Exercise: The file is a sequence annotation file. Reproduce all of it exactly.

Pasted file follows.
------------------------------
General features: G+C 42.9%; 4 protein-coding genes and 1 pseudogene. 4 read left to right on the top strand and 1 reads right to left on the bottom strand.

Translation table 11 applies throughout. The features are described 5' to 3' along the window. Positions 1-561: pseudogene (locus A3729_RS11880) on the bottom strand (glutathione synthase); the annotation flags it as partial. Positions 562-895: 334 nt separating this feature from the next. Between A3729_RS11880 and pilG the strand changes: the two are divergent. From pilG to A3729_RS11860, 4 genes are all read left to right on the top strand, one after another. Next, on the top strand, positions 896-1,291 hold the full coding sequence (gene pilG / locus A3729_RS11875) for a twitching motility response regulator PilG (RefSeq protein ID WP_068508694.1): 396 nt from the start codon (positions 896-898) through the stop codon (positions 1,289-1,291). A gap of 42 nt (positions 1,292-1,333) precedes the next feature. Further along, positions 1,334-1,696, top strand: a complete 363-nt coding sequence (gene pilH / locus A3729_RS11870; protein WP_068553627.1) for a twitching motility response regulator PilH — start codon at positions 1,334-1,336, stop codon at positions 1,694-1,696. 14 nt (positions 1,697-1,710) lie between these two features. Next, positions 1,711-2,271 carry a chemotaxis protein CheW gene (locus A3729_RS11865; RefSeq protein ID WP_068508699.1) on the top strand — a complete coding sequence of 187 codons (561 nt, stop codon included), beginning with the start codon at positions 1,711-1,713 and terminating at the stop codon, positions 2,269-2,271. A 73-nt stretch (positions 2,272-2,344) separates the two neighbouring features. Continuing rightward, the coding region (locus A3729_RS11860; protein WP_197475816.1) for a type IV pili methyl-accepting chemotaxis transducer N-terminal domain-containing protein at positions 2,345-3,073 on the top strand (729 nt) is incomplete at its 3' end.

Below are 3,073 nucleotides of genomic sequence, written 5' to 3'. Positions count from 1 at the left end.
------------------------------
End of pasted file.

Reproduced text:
General features: G+C 42.9%; 4 protein-coding genes and 1 pseudogene. 4 read left to right on the top strand and 1 reads right to left on the bottom strand.

Translation table 11 applies throughout. The features are described 5' to 3' along the window. Positions 1-561: pseudogene (locus A3729_RS11880) on the bottom strand (glutathione synthase); the annotation flags it as partial. Positions 562-895: 334 nt separating this feature from the next. Between A3729_RS11880 and pilG the strand changes: the two are divergent. From pilG to A3729_RS11860, 4 genes are all read left to right on the top strand, one after another. Next, on the top strand, positions 896-1,291 hold the full coding sequence (gene pilG / locus A3729_RS11875) for a twitching motility response regulator PilG (RefSeq protein ID WP_068508694.1): 396 nt from the start codon (positions 896-898) through the stop codon (positions 1,289-1,291). A gap of 42 nt (positions 1,292-1,333) precedes the next feature. Further along, positions 1,334-1,696, top strand: a complete 363-nt coding sequence (gene pilH / locus A3729_RS11870; protein WP_068553627.1) for a twitching motility response regulator PilH — start codon at positions 1,334-1,336, stop codon at positions 1,694-1,696. 14 nt (positions 1,697-1,710) lie between these two features. Next, positions 1,711-2,271 carry a chemotaxis protein CheW gene (locus A3729_RS11865; RefSeq protein ID WP_068508699.1) on the top strand — a complete coding sequence of 187 codons (561 nt, stop codon included), beginning with the start codon at positions 1,711-1,713 and terminating at the stop codon, positions 2,269-2,271. A 73-nt stretch (positions 2,272-2,344) separates the two neighbouring features. Continuing rightward, the coding region (locus A3729_RS11860; protein WP_197475816.1) for a type IV pili methyl-accepting chemotaxis transducer N-terminal domain-containing protein at positions 2,345-3,073 on the top strand (729 nt) is incomplete at its 3' end.

Below are 3,073 nucleotides of genomic sequence, written 5' to 3'. Positions count from 1 at the left end.